Post your need, large or small, quirky or off-beat on FPF!


Apply now for economic recovery grants!

As a result of the federal CARES act, the State of Vermont has recently made available new Economic Recovery Grants for minority and women-owned businesses with 0-5 employees.  There’s also special funding for nonprofit arts and cultural organizations as part of a special allocation of funding through the Vermont Arts Council.

Learn more and apply for the economic recovery grants for Vermont small businesses owned by minorities and women.  $2.5 million has been set aside for women-owned businesses and $2.5 million for minority-owned businesses with 0-5 employees.

Vermont nonprofit arts and cultural organizations should use the same portal to apply for these grants. To learn more about what it means for Vermont’s creative sector check here.


The Choice for Vermont Candidates: Facebook or Buy Local?

Does your favorite candidate for the legislature or statewide office support Vermont businesses?  How about racial justice?  If both answers are yes, then consider asking them if they are spending their ad budgets with Vermont media — or with Facebook.

Why does this matter?  Because sending Vermont dollars to Facebook is not “buying local” and runs counter to racial justice.  Facebook gives a voice to the highest bidder, even if that voice is sharing inflammatory hate speech.

Here in Vermont and around the nation, people are rallying to lift their communities by supporting the local economy and standing up against racism.

One example is Buy LocalThis is a collection of efforts to encourage people to use the dollars they spend on everyday necessities with local businesses, building community wealth along the way.  In fact, Vermont’s own state government is funding dozens of Buy Local initiatives this summer across the state.

Another case is #stophateforprofit.  This fast-growing global campaign asks “all businesses to stand in solidarity with our most deeply held American values of freedom, equality and justice and not advertise on Facebook’s services in July.”  Click on the link above to see how Facebook is on the wrong side of history, putting corporate profit ahead of American’s core values.

Corporations of all sizes are taking the pledge.  Among many others, Verizon, Starbucks, Coca-Cola, Unilever, Honda, Patagonia, Levi’s, and Ben & Jerry’s, have pledged to stop advertising with Facebook for the month of July.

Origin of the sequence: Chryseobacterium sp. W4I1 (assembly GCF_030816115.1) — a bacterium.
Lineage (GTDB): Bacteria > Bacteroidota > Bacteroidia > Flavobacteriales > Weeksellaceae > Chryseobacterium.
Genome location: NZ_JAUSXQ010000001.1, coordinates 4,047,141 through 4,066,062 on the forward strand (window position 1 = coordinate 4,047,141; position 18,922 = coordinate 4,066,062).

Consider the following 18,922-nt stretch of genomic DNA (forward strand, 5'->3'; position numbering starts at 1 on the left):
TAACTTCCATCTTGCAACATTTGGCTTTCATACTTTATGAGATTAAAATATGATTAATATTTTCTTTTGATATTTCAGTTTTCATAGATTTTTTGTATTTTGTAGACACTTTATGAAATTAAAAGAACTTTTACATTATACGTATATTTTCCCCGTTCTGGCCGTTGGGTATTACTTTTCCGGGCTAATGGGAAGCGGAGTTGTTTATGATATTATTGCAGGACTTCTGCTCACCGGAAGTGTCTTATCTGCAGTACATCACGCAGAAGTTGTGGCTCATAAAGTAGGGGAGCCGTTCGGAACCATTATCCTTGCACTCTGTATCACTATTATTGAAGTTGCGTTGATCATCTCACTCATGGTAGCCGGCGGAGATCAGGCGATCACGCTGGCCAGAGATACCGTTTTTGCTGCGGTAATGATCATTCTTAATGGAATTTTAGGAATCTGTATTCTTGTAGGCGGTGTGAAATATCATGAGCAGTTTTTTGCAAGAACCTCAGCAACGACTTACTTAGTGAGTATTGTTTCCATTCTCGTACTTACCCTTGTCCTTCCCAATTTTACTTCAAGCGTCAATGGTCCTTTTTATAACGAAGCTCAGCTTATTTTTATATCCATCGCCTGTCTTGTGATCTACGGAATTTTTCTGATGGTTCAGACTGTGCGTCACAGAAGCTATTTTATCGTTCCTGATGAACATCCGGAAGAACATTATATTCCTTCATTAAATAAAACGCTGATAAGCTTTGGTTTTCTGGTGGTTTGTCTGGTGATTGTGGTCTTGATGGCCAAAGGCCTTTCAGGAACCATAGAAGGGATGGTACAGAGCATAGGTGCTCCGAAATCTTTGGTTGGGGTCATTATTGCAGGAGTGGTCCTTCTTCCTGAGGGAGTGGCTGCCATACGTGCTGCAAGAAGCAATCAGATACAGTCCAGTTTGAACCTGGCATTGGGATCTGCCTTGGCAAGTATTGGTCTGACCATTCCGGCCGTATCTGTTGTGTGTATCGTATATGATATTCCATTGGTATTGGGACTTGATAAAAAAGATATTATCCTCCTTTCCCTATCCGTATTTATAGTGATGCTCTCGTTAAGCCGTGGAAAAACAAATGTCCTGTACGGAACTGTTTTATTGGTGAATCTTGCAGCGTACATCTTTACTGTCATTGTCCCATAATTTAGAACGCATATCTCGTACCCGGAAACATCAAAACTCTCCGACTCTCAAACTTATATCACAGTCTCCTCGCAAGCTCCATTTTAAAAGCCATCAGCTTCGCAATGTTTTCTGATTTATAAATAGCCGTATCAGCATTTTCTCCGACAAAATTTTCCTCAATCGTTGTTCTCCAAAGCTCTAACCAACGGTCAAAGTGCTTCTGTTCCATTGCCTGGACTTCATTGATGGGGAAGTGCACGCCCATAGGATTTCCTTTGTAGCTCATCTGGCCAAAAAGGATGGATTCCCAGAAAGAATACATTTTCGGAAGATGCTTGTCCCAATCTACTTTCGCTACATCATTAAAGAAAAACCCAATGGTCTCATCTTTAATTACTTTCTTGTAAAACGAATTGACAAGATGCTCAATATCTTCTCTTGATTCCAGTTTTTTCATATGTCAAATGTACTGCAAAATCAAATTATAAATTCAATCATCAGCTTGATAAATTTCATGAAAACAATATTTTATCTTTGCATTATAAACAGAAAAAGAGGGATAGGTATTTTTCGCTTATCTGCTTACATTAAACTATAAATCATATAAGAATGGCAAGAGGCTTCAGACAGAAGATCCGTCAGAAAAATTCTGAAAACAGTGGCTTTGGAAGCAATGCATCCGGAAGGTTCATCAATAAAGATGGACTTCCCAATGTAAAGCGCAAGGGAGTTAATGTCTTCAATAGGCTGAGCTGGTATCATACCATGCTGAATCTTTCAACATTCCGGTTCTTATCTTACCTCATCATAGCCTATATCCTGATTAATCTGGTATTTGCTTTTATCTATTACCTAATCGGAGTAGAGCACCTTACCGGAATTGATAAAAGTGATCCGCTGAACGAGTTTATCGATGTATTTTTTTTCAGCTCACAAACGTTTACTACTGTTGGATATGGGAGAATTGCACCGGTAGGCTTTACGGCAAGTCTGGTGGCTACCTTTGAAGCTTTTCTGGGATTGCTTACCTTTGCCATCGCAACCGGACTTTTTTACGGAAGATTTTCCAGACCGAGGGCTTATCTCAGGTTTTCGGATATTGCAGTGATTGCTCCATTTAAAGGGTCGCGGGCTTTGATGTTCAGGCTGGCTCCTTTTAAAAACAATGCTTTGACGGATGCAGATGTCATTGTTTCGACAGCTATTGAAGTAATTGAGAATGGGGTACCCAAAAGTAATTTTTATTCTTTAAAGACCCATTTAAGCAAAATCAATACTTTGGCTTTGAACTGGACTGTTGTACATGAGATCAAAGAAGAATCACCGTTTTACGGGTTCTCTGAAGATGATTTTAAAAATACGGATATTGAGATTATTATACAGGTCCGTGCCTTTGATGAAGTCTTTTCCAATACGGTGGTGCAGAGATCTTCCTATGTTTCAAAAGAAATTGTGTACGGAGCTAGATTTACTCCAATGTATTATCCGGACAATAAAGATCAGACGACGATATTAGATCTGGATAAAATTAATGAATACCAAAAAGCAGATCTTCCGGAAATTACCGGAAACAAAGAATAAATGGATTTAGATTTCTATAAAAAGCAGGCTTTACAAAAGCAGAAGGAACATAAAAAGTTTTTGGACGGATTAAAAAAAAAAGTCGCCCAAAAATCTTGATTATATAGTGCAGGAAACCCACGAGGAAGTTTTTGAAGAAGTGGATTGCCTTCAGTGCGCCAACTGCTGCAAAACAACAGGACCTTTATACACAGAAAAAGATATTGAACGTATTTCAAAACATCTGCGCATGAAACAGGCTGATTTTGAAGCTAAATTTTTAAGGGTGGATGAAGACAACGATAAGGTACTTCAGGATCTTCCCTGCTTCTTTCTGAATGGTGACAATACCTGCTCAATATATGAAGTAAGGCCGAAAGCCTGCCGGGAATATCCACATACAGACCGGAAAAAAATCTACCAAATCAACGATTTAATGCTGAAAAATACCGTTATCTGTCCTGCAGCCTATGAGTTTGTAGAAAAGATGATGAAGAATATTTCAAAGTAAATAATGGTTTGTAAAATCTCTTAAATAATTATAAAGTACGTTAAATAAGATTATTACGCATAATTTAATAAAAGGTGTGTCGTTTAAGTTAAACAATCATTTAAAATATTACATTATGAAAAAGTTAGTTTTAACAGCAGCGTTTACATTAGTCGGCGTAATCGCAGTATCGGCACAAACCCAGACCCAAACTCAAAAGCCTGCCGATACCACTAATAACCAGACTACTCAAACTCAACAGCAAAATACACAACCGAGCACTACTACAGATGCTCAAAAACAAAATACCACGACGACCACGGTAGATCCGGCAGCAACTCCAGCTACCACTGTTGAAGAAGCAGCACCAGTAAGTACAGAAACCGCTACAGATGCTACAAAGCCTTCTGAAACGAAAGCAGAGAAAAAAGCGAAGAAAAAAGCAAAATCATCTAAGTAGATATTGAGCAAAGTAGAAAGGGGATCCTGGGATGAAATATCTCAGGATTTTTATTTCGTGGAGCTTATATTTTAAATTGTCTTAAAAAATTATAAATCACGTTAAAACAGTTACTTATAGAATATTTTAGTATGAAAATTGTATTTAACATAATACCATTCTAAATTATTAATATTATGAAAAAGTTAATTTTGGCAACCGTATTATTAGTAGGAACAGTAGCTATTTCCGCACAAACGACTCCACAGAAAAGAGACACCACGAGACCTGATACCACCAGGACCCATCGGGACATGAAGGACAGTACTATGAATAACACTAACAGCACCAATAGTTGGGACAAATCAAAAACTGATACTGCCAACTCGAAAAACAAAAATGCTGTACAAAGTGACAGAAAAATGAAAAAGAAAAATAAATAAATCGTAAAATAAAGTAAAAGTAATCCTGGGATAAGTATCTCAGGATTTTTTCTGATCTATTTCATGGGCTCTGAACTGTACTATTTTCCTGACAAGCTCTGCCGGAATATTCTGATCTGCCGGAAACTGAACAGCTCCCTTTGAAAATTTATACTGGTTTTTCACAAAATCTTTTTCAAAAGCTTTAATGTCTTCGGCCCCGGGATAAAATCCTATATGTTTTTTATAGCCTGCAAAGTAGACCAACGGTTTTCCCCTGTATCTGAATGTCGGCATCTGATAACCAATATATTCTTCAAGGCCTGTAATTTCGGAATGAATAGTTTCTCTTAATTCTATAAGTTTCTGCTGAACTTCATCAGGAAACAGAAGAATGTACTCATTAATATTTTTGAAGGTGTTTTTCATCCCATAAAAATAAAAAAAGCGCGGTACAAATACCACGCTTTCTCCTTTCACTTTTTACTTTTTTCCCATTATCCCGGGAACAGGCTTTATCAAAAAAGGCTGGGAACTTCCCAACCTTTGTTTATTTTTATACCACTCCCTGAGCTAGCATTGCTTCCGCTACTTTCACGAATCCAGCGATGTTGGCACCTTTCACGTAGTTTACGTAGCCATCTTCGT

In this context, Front Porch Forum joins Seven Days and other Vermont media in calling on candidates for statewide office or the legislature to take a stand too. It’s time to stop sending Vermont money to Silicon Valley billionaires who have repeatedly failed to use their power to curb hate. It’s time to ask Vermont candidates to put their money where their values are – with local media that put Vermont values first.

Many of the dozens of small locally owned media businesses in Vermont are struggling financially.  Now is the time to step up, for those who can, and Buy Local with their advertising dollars.  Where do your candidates stand on this choice?


Pay It Forward: The Game of Goodwill Continues

A Montpelier neighbor on Front Porch Forum started a new game to inspire neighbors. Now, it’s spreading to towns all around Vermont! See some of the newest Pay It Forward postings from this game of goodwill, plus how to play, below!

“Free Invasives removal crew! Me and my team of muscley school age kiddos are trying to do daily invasive species removal (and get snacks for the cute and hungry goats!). 

If you see any invasive species on your property or the roadside, let us help get it out before it goes to seed! 

If you’ve already removed some and don’t know where to put it, come say hi and drop it off with the friendly goats! They will vocalize their delight at additional snacks, and it might sound like this: BAAAAAAAH! MAAAAAHHH!!   Just PAY IT FORWARD!” • Debbie in Richmond, Vt.

“My family made a couple of banana cream pies yesterday. I would love to share ONE with a member of our community. I’d happily and safely drop off the pie at your curb (in Stowe) if you’d enjoy having a sweet treat. With the idea that you accept my offering and pay it forward with your own offering 🙂